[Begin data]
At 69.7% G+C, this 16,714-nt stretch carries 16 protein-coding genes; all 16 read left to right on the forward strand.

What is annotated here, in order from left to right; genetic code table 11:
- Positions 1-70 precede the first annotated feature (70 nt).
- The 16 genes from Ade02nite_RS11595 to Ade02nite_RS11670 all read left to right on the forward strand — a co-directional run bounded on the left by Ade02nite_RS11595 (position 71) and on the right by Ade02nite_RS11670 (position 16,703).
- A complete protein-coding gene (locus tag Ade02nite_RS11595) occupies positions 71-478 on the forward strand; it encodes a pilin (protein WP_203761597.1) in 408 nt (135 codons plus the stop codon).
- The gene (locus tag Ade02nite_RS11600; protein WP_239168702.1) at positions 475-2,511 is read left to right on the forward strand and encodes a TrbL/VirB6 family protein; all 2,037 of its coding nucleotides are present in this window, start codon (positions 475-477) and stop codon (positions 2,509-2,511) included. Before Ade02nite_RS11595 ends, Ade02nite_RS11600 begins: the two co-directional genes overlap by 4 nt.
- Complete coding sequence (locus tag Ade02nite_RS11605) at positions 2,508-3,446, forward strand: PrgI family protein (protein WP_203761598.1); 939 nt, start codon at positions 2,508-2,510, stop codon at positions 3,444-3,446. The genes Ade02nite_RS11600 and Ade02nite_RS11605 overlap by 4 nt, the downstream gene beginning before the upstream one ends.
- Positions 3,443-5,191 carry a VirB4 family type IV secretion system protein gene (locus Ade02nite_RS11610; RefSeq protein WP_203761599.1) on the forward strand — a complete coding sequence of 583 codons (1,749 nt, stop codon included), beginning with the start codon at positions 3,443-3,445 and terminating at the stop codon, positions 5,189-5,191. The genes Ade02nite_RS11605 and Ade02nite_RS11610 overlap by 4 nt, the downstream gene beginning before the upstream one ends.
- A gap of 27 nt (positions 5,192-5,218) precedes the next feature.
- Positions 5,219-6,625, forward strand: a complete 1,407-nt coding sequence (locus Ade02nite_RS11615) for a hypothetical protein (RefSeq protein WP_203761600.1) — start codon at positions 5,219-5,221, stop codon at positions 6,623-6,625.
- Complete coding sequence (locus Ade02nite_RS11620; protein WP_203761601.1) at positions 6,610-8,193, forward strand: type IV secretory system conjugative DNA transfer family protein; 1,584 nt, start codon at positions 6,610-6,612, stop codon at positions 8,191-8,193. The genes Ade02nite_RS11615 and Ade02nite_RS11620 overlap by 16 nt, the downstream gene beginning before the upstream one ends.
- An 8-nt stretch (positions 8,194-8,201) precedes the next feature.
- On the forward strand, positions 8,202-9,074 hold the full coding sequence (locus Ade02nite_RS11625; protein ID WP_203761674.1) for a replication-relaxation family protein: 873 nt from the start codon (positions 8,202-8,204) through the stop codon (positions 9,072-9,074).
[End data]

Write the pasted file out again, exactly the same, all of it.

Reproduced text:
At 69.7% G+C, this 16,714-nt stretch carries 16 protein-coding genes; all 16 read left to right on the forward strand.

What is annotated here, in order from left to right; genetic code table 11:
- Positions 1-70 precede the first annotated feature (70 nt).
- The 16 genes from Ade02nite_RS11595 to Ade02nite_RS11670 all read left to right on the forward strand — a co-directional run bounded on the left by Ade02nite_RS11595 (position 71) and on the right by Ade02nite_RS11670 (position 16,703).
- A complete protein-coding gene (locus tag Ade02nite_RS11595) occupies positions 71-478 on the forward strand; it encodes a pilin (protein WP_203761597.1) in 408 nt (135 codons plus the stop codon).
- The gene (locus tag Ade02nite_RS11600; protein WP_239168702.1) at positions 475-2,511 is read left to right on the forward strand and encodes a TrbL/VirB6 family protein; all 2,037 of its coding nucleotides are present in this window, start codon (positions 475-477) and stop codon (positions 2,509-2,511) included. Before Ade02nite_RS11595 ends, Ade02nite_RS11600 begins: the two co-directional genes overlap by 4 nt.
- Complete coding sequence (locus tag Ade02nite_RS11605) at positions 2,508-3,446, forward strand: PrgI family protein (protein WP_203761598.1); 939 nt, start codon at positions 2,508-2,510, stop codon at positions 3,444-3,446. The genes Ade02nite_RS11600 and Ade02nite_RS11605 overlap by 4 nt, the downstream gene beginning before the upstream one ends.
- Positions 3,443-5,191 carry a VirB4 family type IV secretion system protein gene (locus Ade02nite_RS11610; RefSeq protein WP_203761599.1) on the forward strand — a complete coding sequence of 583 codons (1,749 nt, stop codon included), beginning with the start codon at positions 3,443-3,445 and terminating at the stop codon, positions 5,189-5,191. The genes Ade02nite_RS11605 and Ade02nite_RS11610 overlap by 4 nt, the downstream gene beginning before the upstream one ends.
- A gap of 27 nt (positions 5,192-5,218) precedes the next feature.
- Positions 5,219-6,625, forward strand: a complete 1,407-nt coding sequence (locus Ade02nite_RS11615) for a hypothetical protein (RefSeq protein WP_203761600.1) — start codon at positions 5,219-5,221, stop codon at positions 6,623-6,625.
- Complete coding sequence (locus Ade02nite_RS11620; protein WP_203761601.1) at positions 6,610-8,193, forward strand: type IV secretory system conjugative DNA transfer family protein; 1,584 nt, start codon at positions 6,610-6,612, stop codon at positions 8,191-8,193. The genes Ade02nite_RS11615 and Ade02nite_RS11620 overlap by 16 nt, the downstream gene beginning before the upstream one ends.
- An 8-nt stretch (positions 8,194-8,201) precedes the next feature.
- On the forward strand, positions 8,202-9,074 hold the full coding sequence (locus Ade02nite_RS11625; protein ID WP_203761674.1) for a replication-relaxation family protein: 873 nt from the start codon (positions 8,202-8,204) through the stop codon (positions 9,072-9,074).